Under pressure to explain conflicting stories, House Speaker Nancy Pelosi on Thursday acknowledged for the first time that in 2003 she was told waterboarding and other tough tactics were being used on suspected terrorists and did not object to them, even as she defiantly accused the CIA of lying to her and Congress about the use of such controversial techniques during 2002 briefings.
The CIA, in an unusually curt response, defended its account that showed Mrs. Pelosi was briefed about the use of enhanced interrogation techniques such as waterboarding in a Sept. 4, 2002, meeting.
Pelosi was a placeholder who only became Speaker by virtue of seniority and being next in line after the Republicans lost control of the House of Representatives and surrendered the gavel. It is now unlikely that her credibility issues will go away anytime soon.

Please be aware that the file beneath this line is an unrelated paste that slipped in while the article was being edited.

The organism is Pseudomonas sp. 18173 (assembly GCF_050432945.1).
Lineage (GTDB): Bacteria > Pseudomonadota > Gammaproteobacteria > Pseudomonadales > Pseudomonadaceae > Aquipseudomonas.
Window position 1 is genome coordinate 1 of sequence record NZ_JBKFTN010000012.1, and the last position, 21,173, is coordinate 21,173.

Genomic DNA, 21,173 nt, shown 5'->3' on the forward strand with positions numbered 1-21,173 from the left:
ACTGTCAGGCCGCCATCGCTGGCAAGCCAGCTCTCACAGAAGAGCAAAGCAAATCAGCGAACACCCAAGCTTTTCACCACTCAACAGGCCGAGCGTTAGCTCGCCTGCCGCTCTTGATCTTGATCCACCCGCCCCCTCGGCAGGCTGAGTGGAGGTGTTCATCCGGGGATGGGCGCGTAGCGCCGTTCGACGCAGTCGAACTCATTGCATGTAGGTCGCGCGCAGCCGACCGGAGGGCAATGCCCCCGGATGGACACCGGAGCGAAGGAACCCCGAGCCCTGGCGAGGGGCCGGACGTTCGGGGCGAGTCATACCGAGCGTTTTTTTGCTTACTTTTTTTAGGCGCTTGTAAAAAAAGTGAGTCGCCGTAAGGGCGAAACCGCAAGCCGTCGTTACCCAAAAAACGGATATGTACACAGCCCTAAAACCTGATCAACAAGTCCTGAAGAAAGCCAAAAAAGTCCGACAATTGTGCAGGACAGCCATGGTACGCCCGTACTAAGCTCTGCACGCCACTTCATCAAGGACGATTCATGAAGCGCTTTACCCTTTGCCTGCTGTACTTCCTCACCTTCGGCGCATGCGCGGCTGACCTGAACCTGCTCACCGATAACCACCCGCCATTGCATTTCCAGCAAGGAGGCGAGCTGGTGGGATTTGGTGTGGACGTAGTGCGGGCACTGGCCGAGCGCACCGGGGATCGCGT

Pelosi is not out of the woods. She could have saved herself some trouble by admitting earlier that she had been informed that the CIA was using waterboarding. By doing what she did yesterday, she has assured that she will remain a central character in the political fight that is raging. But whether by design or accident, she also succeeded in enlarging a controversy that is no longer a sideshow.If Congress is intent on going forward with a so-called Truth Commission on enhanced interrogation techniques, how long will it be before Pelosi decides to "spend more time with her family"?
Update: In a memo to employees posted on the agency's website, CIA Director Leon Panetta (also a California Democrat who served with Pelosi in the House of Representatives) said "Let me be clear: It is not our policy or practice to mislead Congress. That is against our laws and our values." Click here for the full statement.